10 Nov 2022
10 Nov 2022
Status: this preprint is currently under review for the journal BG.

Ecological divergence of a mesocosm in an eastern boundary upwelling system assessed with multi-marker environmental DNA metabarcoding

Markus A. Min1,2, David M. Needham1,3, Sebastian Sudek1, N. Kobun Truelove1, Kathleen J. Pitz1, Gabriela M. Chavez1,3, Camille Poirier1,3, Bente Gardeler1,3, Elisabeth von der Esch4, Andrea Ludwig3, Ulf Riebesell3, Alexandra Z. Worden1,3, and Francisco P. Chavez1 Markus A. Min et al.
  • 1Monterey Bay Aquarium Research Institute, Moss Landing, United States of America
  • 2University of Washington School of Aquatic and Fishery Sciences, Seattle, United States of America
  • 3GEOMAR Helmholtz Centre for Ocean Research Kiel, Kiel, Germany
  • 4Institute of Hydrochemistry, Technical University of Munich, Germany

Abstract. Eastern boundary upwelling systems (EBUS) contribute a disproportionate fraction of the global fish catch relative to their size and are especially susceptible to global environmental change. Here we present the evolution of communities over 50 days in an in situ mesocosm 6 km offshore of Callao, Peru and in the nearby unenclosed coastal Pacific Ocean. The communities were monitored using multi-marker environmental DNA (eDNA) metabarcoding and flow cytometry. DNA extracted from weekly water samples were subjected to amplicon sequencing for four genetic loci: 1) the V1-V2 region of the 16S rRNA gene, for photosynthetic eukaryotes (via their chloroplasts) and bacteria; 2) the V9 region of the 18S rRNA gene for exploration of eukaryotes but targeting phytoplankton; 3) cytochrome oxidase I (COI), for exploration of eukaryotic taxa but targeting invertebrates, and 4) the 12S rRNA gene, targeting vertebrates. The multi-marker approach showed a divergence of communities (from microbes to fish) between the mesocosm and the unenclosed ocean. Together with the environmental information, the genetic data furthered our mechanistic understanding of the processes that are shaping EBUS communities in a changing ocean. The unenclosed ocean experienced significant variability over the course of the 50-day experiment with temporal shifts in community composition but remained dominated by organisms that are characteristic of high nutrient, upwelling conditions (e.g. diatoms, copepods, anchovies). A large directional change was found in the mesocosm community. The mesocosm community that developed was characteristic of upwelling regions when upwelling relaxes and waters stratify (e.g. dinoflagellates, nanoflagellates). The selection of dinoflagellates under the warm (coastal El Niño) and stratified conditions in the mesocosm may be an indication of how EBUS will respond under the global environmental changes (i.e. continued global warming) forecast by the IPCC.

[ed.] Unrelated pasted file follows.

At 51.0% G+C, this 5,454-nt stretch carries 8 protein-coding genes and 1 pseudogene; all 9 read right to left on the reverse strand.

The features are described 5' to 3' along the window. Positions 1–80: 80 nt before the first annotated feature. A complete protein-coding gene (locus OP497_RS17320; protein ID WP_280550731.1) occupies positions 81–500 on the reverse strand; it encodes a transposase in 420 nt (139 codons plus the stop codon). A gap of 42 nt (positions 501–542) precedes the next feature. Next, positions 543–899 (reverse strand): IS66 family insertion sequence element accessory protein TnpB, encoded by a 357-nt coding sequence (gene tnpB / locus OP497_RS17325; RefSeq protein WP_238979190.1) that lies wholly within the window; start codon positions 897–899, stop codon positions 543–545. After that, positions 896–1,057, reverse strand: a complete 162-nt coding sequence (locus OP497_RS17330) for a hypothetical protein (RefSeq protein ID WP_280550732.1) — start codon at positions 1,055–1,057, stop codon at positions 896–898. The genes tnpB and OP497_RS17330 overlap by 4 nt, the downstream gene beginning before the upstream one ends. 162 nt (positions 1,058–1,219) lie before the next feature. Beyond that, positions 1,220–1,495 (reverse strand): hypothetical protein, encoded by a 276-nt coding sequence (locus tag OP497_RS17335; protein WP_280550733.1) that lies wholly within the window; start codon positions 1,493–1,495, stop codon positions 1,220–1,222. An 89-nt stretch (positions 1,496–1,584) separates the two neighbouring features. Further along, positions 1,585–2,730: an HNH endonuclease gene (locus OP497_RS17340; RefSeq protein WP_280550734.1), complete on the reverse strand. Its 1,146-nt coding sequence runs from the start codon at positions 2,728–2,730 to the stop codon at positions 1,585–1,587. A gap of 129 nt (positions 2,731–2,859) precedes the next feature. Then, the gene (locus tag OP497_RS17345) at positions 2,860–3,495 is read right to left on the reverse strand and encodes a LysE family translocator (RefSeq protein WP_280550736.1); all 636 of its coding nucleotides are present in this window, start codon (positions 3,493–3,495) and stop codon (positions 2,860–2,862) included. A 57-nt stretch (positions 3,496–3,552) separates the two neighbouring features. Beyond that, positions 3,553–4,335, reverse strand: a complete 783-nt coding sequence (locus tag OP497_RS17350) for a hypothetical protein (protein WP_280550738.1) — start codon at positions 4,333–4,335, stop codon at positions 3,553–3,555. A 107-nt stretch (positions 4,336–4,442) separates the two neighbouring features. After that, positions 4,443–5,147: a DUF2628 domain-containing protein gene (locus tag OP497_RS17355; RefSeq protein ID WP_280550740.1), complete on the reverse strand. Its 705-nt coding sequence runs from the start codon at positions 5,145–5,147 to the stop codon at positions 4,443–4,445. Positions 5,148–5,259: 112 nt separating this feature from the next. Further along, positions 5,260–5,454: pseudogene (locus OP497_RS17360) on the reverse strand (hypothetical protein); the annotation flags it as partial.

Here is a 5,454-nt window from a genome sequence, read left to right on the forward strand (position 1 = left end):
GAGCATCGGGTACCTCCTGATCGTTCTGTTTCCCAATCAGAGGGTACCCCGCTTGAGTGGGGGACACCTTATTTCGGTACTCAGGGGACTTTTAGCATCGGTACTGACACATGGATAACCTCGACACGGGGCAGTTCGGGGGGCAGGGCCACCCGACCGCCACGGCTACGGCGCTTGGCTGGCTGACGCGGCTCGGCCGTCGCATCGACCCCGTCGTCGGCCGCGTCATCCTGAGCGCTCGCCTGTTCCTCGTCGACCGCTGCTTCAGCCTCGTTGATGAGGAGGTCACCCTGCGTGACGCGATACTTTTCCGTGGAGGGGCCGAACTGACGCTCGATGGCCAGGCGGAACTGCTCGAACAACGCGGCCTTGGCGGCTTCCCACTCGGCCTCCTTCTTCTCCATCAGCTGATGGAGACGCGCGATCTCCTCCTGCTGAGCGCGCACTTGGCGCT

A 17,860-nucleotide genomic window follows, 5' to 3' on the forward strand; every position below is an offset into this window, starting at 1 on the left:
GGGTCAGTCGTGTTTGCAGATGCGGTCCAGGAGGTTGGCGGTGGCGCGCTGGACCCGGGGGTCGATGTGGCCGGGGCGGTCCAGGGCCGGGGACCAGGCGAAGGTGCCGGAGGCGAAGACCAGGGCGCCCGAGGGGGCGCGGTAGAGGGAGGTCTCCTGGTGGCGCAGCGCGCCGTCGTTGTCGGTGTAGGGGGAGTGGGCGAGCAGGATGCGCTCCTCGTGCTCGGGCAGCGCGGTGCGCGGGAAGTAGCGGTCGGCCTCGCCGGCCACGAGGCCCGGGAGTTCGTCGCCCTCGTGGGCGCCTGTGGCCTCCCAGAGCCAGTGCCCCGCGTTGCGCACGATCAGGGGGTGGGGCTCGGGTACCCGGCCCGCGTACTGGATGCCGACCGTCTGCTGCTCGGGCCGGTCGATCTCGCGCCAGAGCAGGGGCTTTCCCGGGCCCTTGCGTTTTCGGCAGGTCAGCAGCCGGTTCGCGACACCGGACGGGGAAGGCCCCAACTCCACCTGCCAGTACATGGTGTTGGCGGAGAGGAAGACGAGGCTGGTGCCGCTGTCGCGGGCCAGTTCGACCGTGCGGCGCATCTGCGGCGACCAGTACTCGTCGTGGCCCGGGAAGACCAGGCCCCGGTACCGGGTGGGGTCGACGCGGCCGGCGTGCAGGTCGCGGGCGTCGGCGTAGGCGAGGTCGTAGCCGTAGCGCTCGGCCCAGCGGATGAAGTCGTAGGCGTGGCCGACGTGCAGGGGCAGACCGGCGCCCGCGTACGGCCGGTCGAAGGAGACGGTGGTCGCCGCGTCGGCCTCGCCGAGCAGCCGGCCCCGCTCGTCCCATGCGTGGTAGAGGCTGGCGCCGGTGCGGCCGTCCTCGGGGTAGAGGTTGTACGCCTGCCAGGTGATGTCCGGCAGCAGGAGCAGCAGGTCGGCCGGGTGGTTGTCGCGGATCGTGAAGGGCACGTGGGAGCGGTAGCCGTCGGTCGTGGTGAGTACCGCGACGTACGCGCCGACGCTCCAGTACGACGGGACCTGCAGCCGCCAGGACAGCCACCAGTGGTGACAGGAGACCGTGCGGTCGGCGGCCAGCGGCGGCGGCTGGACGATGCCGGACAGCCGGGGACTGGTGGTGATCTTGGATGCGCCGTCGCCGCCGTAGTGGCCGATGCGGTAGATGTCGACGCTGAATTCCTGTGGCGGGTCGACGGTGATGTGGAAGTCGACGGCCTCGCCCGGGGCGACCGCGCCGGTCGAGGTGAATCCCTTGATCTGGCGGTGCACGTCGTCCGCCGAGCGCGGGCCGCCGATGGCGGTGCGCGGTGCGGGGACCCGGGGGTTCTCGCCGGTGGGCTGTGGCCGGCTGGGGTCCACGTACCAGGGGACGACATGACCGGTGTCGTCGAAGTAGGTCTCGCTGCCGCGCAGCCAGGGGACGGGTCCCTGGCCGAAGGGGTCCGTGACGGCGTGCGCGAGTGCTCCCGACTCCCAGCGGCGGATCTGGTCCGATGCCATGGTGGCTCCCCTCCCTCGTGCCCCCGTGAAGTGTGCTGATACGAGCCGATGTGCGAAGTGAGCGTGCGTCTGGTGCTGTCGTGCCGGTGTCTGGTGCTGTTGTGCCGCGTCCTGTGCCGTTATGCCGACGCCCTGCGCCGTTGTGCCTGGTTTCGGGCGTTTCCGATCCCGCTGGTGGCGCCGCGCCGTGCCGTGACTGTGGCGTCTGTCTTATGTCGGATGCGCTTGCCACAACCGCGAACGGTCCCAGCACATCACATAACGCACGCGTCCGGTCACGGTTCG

Markus A. Min et al.

Status: open (until 03 Jan 2023)

Comment types: AC – author | RC – referee | CC – community | EC – editor | CEC – chief editor | : Report abuse

Markus A. Min et al.

Data sets

KOSMOS eDNA data and analysis, Zenodo [code] Markus Min

Model code and software

KOSMOS eDNA data and analysis, Zenodo [code] Markus Min

Markus A. Min et al.


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Short summary
Emerging molecular methods provide new ways of understanding how marine communities respond to changes in ocean conditions. Here, environmental DNA was used to track the temporal evolution of biological communities in the Peruvian coastal upwelling system and in an adjacent enclosure where upwelling was simulated. We found that the two communities quickly diverged, with the open ocean being one found during upwelling and the enclosure evolving to one found under stratified conditions.